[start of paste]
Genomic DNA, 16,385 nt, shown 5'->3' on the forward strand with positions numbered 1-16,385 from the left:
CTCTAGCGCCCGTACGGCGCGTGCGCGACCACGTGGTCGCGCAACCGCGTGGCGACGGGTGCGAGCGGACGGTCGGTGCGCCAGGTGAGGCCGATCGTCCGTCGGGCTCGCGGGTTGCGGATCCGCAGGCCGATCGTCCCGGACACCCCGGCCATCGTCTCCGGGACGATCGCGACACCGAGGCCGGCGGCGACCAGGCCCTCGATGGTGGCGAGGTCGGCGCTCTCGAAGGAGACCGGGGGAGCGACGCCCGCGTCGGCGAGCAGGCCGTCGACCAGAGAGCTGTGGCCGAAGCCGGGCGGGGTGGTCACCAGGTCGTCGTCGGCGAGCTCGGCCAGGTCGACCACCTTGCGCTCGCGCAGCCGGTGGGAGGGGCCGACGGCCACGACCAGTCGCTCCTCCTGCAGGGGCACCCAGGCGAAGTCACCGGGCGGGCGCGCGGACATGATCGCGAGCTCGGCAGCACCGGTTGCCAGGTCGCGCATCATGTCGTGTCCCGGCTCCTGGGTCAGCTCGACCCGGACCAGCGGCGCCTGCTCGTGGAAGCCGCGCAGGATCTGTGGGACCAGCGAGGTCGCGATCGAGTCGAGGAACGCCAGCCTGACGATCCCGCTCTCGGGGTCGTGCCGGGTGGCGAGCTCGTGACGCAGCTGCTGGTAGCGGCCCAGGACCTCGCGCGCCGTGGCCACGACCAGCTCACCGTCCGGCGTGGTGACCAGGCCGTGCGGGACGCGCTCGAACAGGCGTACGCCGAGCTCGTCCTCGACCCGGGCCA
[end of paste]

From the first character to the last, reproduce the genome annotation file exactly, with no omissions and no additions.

Genomic DNA, 16,385 nt, shown 5'->3' on the forward strand with positions numbered 1-16,385 from the left:
CTCTAGCGCCCGTACGGCGCGTGCGCGACCACGTGGTCGCGCAACCGCGTGGCGACGGGTGCGAGCGGACGGTCGGTGCGCCAGGTGAGGCCGATCGTCCGTCGGGCTCGCGGGTTGCGGATCCGCAGGCCGATCGTCCCGGACACCCCGGCCATCGTCTCCGGGACGATCGCGACACCGAGGCCGGCGGCGACCAGGCCCTCGATGGTGGCGAGGTCGGCGCTCTCGAAGGAGACCGGGGGAGCGACGCCCGCGTCGGCGAGCAGGCCGTCGACCAGAGAGCTGTGGCCGAAGCCGGGCGGGGTGGTCACCAGGTCGTCGTCGGCGAGCTCGGCCAGGTCGACCACCTTGCGCTCGCGCAGCCGGTGGGAGGGGCCGACGGCCACGACCAGTCGCTCCTCCTGCAGGGGCACCCAGGCGAAGTCACCGGGCGGGCGCGCGGACATGATCGCGAGCTCGGCAGCACCGGTTGCCAGGTCGCGCATCATGTCGTGTCCCGGCTCCTGGGTCAGCTCGACCCGGACCAGCGGCGCCTGCTCGTGGAAGCCGCGCAGGATCTGTGGGACCAGCGAGGTCGCGATCGAGTCGAGGAACGCCAGCCTGACGATCCCGCTCTCGGGGTCGTGCCGGGTGGCGAGCTCGTGACGCAGCTGCTGGTAGCGGCCCAGGACCTCGCGCGCCGTGGCCACGACCAGCTCACCGTCCGGCGTGGTGACCAGGCCGTGCGGGACGCGCTCGAACAGGCGTACGCCGAGCTCGTCCTCGACCCGGGCCA